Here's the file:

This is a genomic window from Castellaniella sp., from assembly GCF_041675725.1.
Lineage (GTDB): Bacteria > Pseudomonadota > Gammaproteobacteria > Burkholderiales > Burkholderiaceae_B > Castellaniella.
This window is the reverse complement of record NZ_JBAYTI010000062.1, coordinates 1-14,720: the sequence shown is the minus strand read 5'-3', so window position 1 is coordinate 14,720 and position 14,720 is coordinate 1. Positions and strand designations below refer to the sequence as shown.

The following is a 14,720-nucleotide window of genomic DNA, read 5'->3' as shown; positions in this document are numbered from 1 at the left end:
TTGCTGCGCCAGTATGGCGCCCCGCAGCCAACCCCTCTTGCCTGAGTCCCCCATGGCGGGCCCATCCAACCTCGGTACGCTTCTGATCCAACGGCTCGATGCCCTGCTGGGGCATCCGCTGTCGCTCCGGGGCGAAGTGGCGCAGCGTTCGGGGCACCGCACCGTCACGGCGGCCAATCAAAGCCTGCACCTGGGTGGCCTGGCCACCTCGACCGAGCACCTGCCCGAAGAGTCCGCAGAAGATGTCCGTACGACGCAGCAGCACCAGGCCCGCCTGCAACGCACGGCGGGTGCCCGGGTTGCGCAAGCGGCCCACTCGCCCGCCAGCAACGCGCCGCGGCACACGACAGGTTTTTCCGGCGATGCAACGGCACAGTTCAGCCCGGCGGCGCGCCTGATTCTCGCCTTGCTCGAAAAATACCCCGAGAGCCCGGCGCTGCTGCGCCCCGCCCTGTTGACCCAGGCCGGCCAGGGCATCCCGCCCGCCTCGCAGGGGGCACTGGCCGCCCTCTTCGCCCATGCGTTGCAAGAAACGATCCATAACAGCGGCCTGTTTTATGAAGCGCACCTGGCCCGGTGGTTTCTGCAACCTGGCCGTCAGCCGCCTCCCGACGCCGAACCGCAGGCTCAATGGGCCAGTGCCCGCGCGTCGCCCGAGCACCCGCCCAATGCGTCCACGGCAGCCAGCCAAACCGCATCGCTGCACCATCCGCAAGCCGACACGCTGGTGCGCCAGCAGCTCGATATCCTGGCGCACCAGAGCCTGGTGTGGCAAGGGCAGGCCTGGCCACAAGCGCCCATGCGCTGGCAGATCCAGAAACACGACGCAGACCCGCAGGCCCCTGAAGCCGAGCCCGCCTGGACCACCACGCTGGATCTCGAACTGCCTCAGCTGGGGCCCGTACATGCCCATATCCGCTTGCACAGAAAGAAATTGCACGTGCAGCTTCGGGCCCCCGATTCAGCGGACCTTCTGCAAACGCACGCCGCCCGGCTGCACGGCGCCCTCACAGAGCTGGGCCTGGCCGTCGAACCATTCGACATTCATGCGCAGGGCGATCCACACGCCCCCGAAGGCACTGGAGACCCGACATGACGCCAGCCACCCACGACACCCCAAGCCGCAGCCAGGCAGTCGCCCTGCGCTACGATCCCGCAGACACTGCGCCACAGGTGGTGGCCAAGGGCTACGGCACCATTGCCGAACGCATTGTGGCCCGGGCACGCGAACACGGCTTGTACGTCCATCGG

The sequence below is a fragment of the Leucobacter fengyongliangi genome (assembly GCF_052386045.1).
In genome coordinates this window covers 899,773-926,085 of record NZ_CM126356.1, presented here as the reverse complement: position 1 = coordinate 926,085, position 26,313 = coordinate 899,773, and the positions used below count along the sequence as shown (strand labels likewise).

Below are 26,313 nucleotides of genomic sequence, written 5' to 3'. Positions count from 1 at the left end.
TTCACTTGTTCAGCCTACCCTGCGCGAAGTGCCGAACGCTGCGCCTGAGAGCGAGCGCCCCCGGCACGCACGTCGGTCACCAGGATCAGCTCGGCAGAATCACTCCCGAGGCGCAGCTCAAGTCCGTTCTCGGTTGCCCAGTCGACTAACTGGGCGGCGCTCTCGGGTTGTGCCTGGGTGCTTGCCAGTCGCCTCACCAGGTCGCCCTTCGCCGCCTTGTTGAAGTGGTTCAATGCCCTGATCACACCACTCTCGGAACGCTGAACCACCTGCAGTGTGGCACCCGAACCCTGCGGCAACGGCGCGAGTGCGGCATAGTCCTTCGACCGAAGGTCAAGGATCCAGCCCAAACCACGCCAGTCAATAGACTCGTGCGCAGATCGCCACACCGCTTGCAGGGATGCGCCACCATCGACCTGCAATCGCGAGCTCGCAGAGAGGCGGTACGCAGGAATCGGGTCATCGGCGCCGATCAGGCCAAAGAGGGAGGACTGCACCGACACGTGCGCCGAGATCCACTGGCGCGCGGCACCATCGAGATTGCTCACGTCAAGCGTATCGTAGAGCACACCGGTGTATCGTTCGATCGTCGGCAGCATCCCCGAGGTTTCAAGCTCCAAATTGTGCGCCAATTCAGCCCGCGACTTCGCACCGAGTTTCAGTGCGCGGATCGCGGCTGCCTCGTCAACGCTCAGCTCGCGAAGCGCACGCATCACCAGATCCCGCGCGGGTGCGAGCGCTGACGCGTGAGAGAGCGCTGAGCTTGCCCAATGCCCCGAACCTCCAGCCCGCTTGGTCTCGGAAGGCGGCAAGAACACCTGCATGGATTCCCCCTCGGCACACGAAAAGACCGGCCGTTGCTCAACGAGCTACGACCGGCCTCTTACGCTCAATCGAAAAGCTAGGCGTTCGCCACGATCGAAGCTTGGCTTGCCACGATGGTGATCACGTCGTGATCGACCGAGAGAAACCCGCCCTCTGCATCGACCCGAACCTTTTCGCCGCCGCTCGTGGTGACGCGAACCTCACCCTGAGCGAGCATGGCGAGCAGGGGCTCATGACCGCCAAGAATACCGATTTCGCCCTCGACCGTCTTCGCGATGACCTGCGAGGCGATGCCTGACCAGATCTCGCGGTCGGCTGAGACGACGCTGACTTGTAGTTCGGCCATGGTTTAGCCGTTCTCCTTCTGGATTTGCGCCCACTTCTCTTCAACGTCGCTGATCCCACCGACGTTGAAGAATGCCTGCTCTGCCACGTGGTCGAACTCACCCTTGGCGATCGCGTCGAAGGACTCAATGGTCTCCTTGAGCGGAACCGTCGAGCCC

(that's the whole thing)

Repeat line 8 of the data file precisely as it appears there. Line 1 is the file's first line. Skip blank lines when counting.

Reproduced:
Below are 26,313 nucleotides of genomic sequence, written 5' to 3'. Positions count from 1 at the left end.